Tuesday, April 04, 2017

Something for my Ethical Hacking students.  “Let’s put on a show!”  Mickey Rooney 
How Tech Companies Stake Out Hackathons for Future Stars
Tech companies face a harsh reality: You're only as good as your latest product.  The scramble to identify and lure the best talent has taken recruiters to unusual places.  This week, Bloomberg Technology's Lizette Chapman visits a recent hackathon, where high school and college students code through the night.  All the while, corporate representatives and investors are watching, eying the kids who will become future stars.

(Related).  Perhaps my Computer Forensics students would rather build a lab?
CSI: Walmart
A highly secured digital-forensics laboratory sits tucked inside an enormous complex of low, boxy buildings in Bentonville, Arkansas.  To get in, analysts have to scan their hands and enter a unique password.  Inside, they comb through video-surveillance records and spirit data out of devices that have seen better days, like a hard drive that had been crushed with a hammer and dropped from a third-story window.
Despite the sensitive nature of their jobs, these investigators aren’t high-level FBI agents or foreign spies.  They’re Walmart employees.
Walmart is one of six companies in the United States that run digital-forensics laboratories accredited by the American Society of Crime Laboratory Directors.  American Express has an accredited lab; Target has two of them.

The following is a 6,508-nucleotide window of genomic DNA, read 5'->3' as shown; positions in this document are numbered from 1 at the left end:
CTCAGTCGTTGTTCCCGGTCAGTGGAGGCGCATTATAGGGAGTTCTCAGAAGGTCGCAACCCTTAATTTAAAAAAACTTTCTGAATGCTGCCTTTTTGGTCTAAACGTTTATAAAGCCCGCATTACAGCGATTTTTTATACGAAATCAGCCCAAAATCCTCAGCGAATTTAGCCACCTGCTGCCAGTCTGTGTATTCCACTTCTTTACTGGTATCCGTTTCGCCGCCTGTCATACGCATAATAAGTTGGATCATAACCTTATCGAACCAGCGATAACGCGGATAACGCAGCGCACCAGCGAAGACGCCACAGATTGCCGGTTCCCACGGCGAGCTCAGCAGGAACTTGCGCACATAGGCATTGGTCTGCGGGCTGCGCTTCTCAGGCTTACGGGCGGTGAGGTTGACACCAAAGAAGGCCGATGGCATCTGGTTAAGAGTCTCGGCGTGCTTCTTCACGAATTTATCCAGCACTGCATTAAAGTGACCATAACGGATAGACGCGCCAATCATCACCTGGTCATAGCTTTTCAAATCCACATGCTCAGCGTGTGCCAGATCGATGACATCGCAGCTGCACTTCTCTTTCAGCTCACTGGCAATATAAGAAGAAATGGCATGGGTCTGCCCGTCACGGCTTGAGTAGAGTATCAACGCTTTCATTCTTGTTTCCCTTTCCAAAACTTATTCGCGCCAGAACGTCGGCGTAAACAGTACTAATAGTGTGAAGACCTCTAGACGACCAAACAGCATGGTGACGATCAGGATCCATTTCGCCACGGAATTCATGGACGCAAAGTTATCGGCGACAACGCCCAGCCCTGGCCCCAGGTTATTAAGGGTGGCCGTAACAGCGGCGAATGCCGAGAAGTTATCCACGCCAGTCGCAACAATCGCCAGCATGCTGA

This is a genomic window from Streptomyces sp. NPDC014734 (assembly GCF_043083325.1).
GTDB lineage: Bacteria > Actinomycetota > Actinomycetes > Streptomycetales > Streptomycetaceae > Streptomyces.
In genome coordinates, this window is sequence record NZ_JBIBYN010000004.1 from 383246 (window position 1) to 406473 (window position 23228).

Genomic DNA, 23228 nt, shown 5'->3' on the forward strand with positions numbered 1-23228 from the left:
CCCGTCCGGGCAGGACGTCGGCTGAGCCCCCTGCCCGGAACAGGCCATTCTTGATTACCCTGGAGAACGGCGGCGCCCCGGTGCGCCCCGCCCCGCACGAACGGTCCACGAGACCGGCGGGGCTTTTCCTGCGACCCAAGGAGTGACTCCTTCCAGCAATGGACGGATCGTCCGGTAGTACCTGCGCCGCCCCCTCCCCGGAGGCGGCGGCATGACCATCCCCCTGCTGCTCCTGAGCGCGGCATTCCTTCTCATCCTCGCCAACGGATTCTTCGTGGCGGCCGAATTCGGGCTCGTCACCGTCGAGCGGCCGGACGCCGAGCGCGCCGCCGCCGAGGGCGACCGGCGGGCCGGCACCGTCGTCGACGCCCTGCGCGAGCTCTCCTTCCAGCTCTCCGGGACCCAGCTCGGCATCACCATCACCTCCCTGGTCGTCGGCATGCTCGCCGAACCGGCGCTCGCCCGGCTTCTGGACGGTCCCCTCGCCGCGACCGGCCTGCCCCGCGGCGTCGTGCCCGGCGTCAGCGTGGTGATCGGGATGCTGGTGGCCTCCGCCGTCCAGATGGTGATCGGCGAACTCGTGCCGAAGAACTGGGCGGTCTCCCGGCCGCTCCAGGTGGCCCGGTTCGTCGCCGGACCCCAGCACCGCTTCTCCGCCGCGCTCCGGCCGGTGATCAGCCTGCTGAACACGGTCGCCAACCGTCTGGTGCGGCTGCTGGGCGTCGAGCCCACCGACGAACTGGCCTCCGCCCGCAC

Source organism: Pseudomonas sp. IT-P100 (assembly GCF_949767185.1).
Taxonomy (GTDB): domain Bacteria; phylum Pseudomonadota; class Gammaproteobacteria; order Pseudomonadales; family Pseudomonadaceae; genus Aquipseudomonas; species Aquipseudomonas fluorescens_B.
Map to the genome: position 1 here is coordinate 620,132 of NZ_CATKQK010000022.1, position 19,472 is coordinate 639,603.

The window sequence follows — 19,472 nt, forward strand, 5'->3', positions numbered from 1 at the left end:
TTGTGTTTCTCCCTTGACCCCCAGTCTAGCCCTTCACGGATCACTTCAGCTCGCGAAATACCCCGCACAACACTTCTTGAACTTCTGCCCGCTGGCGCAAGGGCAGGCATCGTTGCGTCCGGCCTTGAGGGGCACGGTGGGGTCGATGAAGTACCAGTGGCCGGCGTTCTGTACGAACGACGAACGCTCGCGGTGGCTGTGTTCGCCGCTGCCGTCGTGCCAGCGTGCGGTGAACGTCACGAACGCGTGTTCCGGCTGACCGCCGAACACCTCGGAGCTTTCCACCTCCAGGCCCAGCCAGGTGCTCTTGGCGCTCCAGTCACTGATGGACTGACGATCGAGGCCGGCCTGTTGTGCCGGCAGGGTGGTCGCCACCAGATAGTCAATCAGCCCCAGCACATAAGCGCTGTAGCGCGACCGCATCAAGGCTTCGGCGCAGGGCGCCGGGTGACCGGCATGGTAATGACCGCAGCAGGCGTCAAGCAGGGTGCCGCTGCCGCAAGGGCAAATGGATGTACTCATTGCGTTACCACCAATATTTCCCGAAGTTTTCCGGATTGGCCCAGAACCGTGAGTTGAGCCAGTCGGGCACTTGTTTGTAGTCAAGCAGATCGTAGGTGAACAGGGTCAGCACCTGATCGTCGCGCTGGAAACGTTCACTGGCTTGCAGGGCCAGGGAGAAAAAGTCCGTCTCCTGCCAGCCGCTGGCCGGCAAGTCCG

In-house forensics allows companies to work faster, cheaper, and potentially better than law enforcement.  Labs at large companies are more likely than police labs to have high-tech tools and the latest forensics software, said Seigfried-Spellar.  Forensics equipment is expensive, and is quickly and constantly surpassed by new technology.  Methods for extracting data from mobile devices, for example, have to be rethought every time a new smartphone with improved security protocols is released.

This will have to change.
The customer is always wrong: Tesla lets out self-driving car data – when it suits
Luxury car maker Tesla is throwing some drivers’ privacy under the wheels following accidents in order to defend its hi-tech self-driving car technology.
And while the company has handed data to media following crashes, it won’t provide its customers’ data logs to the drivers themselves, according to interviews conducted by the Guardian.
   The Guardian could not find a single case in which Tesla had sought the permission of a customer who had been involved in an accident before sharing detailed information from the customer’s car with the press when its self-driving software was called into question.

The value of intelligence. 
The rise of reading analytics and emerging calculus of reader privacy in digital world
by Sabrina I. Pacifici on Apr 3, 2017
First Monday – The rise of reading analytics and the emerging calculus of reader privacy in the digital world